Canon Camera Zoom Lenses
Canon offers camera zoom lenses for a variety of picture-taking. Learn more about these Canon camera zoom lenses through the following questions and answers to make an informed decision about your Canon camera with zoom capabilities.What parts do zoom lenses have?
There are many different parts of a camera lens. These parts include:
- Opticals: They focus light on the image. If you hold the lens so that the front is facing up, then you are looking at the outer optical. There are probably several more behind the one that you can touch.
- Filter threads: At the front, you will see threads allowing for the attachment of different filters to change the composition. Choices range from ultraviolet, polarizing, and neutral density to special effects and color filters.
- Focal length ring: This ring turns either manually or with a small motor, allowing the unit to zoom in or out on a subject.
- Aperture: Allows the photographer to determine how much of a scene should be in focus.
- Lens mount: On the bottom of the lens, you will find a metal part called the lens mount, which connects the lenses to the body of the camera.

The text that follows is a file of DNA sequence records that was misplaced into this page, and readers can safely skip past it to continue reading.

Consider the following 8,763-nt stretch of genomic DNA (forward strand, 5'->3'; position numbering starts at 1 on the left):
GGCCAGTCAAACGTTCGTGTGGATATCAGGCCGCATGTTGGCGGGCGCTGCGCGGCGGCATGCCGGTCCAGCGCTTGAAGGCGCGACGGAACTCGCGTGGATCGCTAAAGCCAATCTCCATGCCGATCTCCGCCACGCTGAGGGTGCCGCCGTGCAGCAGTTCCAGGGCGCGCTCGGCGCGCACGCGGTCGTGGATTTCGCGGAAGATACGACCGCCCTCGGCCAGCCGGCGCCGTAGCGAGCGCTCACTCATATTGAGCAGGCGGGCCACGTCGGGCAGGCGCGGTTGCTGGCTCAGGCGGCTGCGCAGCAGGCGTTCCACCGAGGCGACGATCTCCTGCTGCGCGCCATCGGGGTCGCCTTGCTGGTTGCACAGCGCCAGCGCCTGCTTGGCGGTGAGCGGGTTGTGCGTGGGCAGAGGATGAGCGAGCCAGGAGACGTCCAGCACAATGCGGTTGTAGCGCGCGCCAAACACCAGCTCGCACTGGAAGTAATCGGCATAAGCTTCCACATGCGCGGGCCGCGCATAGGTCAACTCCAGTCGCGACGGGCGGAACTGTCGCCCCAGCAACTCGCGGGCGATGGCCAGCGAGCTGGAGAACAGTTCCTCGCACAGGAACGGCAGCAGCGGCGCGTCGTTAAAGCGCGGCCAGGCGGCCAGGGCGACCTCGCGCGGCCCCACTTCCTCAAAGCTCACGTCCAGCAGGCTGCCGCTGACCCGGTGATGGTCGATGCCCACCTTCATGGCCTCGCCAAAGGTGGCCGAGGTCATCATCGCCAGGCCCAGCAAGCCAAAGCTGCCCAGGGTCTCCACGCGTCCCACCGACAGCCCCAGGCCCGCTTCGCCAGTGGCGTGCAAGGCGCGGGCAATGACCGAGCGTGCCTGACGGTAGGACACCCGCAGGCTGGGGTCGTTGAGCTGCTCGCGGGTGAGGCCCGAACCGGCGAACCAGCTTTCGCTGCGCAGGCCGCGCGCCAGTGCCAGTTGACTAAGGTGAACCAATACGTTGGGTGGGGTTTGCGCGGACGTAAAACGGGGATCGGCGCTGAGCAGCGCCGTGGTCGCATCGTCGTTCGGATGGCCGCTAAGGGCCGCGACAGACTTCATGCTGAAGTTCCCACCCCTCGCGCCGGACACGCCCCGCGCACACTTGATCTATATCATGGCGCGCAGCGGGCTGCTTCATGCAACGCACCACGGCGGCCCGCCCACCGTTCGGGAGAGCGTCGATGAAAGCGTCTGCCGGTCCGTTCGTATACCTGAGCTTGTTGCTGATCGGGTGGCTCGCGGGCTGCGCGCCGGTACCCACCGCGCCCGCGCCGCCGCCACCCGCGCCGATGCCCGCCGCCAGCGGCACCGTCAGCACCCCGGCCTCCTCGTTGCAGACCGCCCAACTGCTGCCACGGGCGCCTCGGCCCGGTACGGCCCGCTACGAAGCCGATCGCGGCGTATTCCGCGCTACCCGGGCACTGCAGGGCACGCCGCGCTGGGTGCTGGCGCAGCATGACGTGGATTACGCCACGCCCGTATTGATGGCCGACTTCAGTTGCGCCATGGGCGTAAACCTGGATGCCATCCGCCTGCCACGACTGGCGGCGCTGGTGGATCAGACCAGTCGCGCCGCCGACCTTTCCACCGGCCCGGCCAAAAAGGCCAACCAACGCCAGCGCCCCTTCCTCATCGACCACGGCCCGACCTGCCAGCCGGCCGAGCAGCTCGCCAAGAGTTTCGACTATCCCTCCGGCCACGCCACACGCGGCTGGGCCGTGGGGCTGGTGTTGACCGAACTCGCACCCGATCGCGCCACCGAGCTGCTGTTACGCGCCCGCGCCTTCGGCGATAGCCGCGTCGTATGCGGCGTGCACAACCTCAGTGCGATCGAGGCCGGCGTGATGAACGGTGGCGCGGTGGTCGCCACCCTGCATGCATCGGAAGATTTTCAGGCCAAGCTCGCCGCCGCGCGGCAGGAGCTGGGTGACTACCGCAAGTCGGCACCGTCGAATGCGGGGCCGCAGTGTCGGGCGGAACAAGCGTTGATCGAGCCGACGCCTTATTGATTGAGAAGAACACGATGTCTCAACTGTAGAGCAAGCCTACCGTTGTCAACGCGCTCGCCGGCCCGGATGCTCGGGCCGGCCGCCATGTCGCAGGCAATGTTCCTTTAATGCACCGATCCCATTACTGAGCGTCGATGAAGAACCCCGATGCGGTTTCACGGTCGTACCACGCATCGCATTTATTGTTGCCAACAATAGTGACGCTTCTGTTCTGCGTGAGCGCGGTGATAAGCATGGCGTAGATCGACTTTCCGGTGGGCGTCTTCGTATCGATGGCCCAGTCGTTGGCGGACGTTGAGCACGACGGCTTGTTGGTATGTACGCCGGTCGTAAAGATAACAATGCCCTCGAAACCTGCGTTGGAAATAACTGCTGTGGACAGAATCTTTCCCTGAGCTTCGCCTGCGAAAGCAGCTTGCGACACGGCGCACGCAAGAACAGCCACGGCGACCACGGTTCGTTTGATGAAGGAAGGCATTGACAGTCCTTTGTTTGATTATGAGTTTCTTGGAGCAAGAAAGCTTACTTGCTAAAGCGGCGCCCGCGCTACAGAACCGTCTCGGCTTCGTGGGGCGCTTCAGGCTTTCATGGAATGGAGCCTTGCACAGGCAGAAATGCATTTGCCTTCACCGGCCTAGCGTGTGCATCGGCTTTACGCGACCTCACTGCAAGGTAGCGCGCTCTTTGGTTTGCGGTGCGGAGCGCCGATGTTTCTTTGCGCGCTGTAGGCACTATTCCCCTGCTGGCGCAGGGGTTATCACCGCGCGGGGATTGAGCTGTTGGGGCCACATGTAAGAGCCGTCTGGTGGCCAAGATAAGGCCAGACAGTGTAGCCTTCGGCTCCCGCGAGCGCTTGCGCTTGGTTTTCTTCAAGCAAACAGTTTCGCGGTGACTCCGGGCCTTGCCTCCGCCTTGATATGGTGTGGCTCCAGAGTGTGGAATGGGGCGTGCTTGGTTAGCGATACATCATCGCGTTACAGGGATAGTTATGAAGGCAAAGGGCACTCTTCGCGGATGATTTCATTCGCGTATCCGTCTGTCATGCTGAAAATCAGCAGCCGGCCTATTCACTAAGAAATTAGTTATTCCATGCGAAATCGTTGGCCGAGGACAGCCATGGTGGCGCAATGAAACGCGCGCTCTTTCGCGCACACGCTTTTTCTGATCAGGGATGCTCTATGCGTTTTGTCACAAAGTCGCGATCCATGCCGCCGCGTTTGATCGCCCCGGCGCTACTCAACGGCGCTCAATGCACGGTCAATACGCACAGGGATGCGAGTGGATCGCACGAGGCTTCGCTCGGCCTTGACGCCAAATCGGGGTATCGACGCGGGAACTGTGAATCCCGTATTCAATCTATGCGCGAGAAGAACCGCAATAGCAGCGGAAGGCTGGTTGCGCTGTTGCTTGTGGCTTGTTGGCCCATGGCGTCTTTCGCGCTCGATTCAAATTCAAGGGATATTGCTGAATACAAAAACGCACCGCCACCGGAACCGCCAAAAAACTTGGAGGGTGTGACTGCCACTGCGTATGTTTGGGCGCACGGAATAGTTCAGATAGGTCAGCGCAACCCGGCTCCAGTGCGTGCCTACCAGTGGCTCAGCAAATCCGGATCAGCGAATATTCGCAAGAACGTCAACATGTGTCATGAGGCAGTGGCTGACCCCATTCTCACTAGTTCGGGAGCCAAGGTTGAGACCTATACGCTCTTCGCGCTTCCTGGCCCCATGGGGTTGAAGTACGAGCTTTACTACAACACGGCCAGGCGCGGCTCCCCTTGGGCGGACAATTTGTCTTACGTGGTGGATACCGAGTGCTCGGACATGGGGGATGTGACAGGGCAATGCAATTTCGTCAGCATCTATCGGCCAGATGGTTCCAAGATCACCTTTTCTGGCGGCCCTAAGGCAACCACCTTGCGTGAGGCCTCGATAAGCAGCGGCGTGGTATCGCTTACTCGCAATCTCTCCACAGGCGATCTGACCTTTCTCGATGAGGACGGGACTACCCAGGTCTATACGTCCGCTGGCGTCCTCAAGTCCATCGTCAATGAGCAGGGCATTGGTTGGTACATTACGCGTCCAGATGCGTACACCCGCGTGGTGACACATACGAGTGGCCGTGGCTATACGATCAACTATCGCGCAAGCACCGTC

If you examine a Canon zoom lens, you will see a variety of numbers. The focal length is a list of numbers followed by the letters "mm." This is the measurement of the distance between the sensor, at the back of the lens and the front glass. On a 70-200mm lens, for example, 70mm is the widest and 200mm is the farthest it will go. You will also see a ratio number that represents the aperture number. Camera lenses with low aperture numbers let in more light. This enables the photographer to capture photos without a flash in low-light conditions. The phi number represents the size of the filters that you can use.What are the types of zoom lens mounts used?
When Canon introduced their first SLR, they made R-mount lenses featuring a breech-lock with two pins at the rear. Since that time, the company has made many lens-mount systems including:
- FD: These optical glasses feature a breech-lock mount, which communicates between the camera and the unit.
- FL: Introduced by the company in 1964, these lenses were the first with autofocus built into them and the first with full-aperture metering.
- EF: The EF lenses with their bayonet mounts feature a dedicated electric motor.
- EOS: The electro-optical system is able to autofocus based on where the user is looking in the viewfinder.
- EFS: These optical glasses are small and are designed to fit APS-C DSLRs.